M/s Impact Solution are actively developing FPC formulations and applications for low value plastic blends and using these in combination with low value, difficult to recycle waste fibres for example low tech outdoor applications including decking and fencing, formulations suitable for wood replacement in internal applications such as skirting and other non-structural uses, focusing upon the low value plastic obtained via a mass treatment of un- segregated domestic black bag waste.

    Many technologies exist which facilitate the separation of mixed waste plastic into fractions of various purities and values, but its economic is yet to be proved.

    However, developments in large scale, more efficient processes for handling un-segregated waste will change both these economics and the availability of plastic waste. Thus, all plastic waste should view as a valuable resource and to develop techniques and processes that convert these materials into ever higher value products

    DOMESTIC PLASTIC WASTE DISPOSAL MACHINE

    The concept of Domestic Plastic Waste Disposal Machine (DPWDM) is based on melting point of plastic waste by heating and collection of plastics in melted consolidated form. The volume of melted plastic wastes is small in volume and thus easy to collect and transport to the processing industries. For melting and consolidation of plastic waste, temperature plays an important role. The temperature should be around 300 degree Centigrade on which machine should operate without any emissions of pollutants. Thus, the material selection for making the machine become important. There are many materials option those can be used or the high temperature heating safely but Stainless Steel is one of the economical materials which can be withstand at the higher temperature upto 500C. So the inner body is to be made up of Stainless Steel with non-sticking material coating and heating arrangement. For controlling the temperature in the machine, a vacuum tube named MAGANATROM will be provided which help to maintain the temperature at 250C to 300C. The machine may be operated on one of the modes of energy supply like domestic electric power, solar energy, induction/microwave-based systems. The machine may be fitted with auto operation and stop mechanism and it would be capable to process of all plastic items particularly of small format which are usually thrown to dust bin or in open.

    CONCLUSION

    The plastic waste has posed a big problem not only in India but also worldwide. Many countries are clueless on solution of this problem and make countries un-plastic. There is only one solution to the problem of plastic waste that is recycled and reused to the scale of its use and generation. This system may also be deployed at domestic level as well as at commercial establishment.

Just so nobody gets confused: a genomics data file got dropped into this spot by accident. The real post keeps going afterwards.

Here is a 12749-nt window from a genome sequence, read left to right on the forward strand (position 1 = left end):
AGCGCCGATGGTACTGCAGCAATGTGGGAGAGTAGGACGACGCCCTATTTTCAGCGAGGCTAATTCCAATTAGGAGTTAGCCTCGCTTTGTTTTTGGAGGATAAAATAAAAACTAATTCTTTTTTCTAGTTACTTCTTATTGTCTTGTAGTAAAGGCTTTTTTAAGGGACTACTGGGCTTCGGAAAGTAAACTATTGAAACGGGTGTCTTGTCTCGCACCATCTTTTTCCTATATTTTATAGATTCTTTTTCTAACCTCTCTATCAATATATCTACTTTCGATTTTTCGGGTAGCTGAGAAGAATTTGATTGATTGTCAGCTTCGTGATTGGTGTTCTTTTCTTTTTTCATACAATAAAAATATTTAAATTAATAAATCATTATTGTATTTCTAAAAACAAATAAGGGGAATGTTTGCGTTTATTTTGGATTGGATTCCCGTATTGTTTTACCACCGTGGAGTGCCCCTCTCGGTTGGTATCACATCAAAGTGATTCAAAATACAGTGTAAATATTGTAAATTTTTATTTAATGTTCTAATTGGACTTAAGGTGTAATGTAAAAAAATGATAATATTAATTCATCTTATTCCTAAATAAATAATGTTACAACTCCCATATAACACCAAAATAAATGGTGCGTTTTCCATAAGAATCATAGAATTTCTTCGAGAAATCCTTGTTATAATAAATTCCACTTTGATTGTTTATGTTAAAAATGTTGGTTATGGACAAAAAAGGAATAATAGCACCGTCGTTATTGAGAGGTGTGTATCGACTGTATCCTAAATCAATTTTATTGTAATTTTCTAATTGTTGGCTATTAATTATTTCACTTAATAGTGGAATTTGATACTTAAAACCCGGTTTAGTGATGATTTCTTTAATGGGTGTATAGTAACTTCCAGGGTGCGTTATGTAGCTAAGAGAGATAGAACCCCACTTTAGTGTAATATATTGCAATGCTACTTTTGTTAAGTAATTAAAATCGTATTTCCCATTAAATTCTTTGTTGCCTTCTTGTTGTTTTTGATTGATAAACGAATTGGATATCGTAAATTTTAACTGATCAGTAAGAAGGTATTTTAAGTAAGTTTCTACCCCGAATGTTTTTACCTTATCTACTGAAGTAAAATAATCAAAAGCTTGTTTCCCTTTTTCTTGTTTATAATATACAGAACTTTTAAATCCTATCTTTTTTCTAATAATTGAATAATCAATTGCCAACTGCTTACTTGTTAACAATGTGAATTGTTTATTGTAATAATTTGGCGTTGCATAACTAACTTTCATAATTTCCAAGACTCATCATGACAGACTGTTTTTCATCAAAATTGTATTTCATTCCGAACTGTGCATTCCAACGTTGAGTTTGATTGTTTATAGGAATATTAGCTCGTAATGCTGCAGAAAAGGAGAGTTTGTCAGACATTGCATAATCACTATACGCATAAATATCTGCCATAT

The above concept will be helpful to the circular economy and the government agencies responsible for cleanliness in India and elsewhere. By using the above conceptualised machine at household level, the plastic waste in smaller format used for packaging of household items will become more useful for recycle and reuse without worrying for

    collection and transport. This may be part of waste collection supply chain already existing. In addition, it may give us an opportunity to use more plastic without making negligible damage to Environment. Further, it is expected to reduce almost 40% of plastic waste coming out from housing and commercial complexes.

    REFERENECS

    1. https://www.jagranjosh.com/general-knowledge/plastic-waste types-and-impact-1556527012-1

    2. https://www.plasticgarbageproject.org/en/plastic-life

    3. https://india.mongabay.com/2018/04/india-to-galvanise-greater- action-against-plastic-waste-on-world-environment-day/

    4. https://www.downtoearth.org.in/news/waste/an-indian-consumes- 11-kg-plastic-every-year-and-an-average-american-109-kg-60745

    5. https://www.in.undp.org/content/india/en/home/projects/plastic- waste-management.html

    6. Nalani R. et. at. Assessment and quantification of plastics waste generation in major 60 cities of India, J Environ. Sci Eng. Apr;55(2):153- 66(2013)

    7. Chelsea M. Rochman et al. The ecological impacts of marine debris: unraveling the demonstrated evidence from what is perceived, March 2016 (https://doi.org/10.1890/14-2070.1)

    8. https://www.bpf.co.uk/sustainable_manufacturing/recycling/Reuse and_Applications_for_Mixed _Plastic_Waste.aspx

    9. https://sciencing.com/hot-water-melt-plastic-8951.html

    10. Innovations that could end plastic waste By Joe Iles, March 15, 2018 (https://www.greenbiz.com/article/5-innovations-could-end- plastic-waste)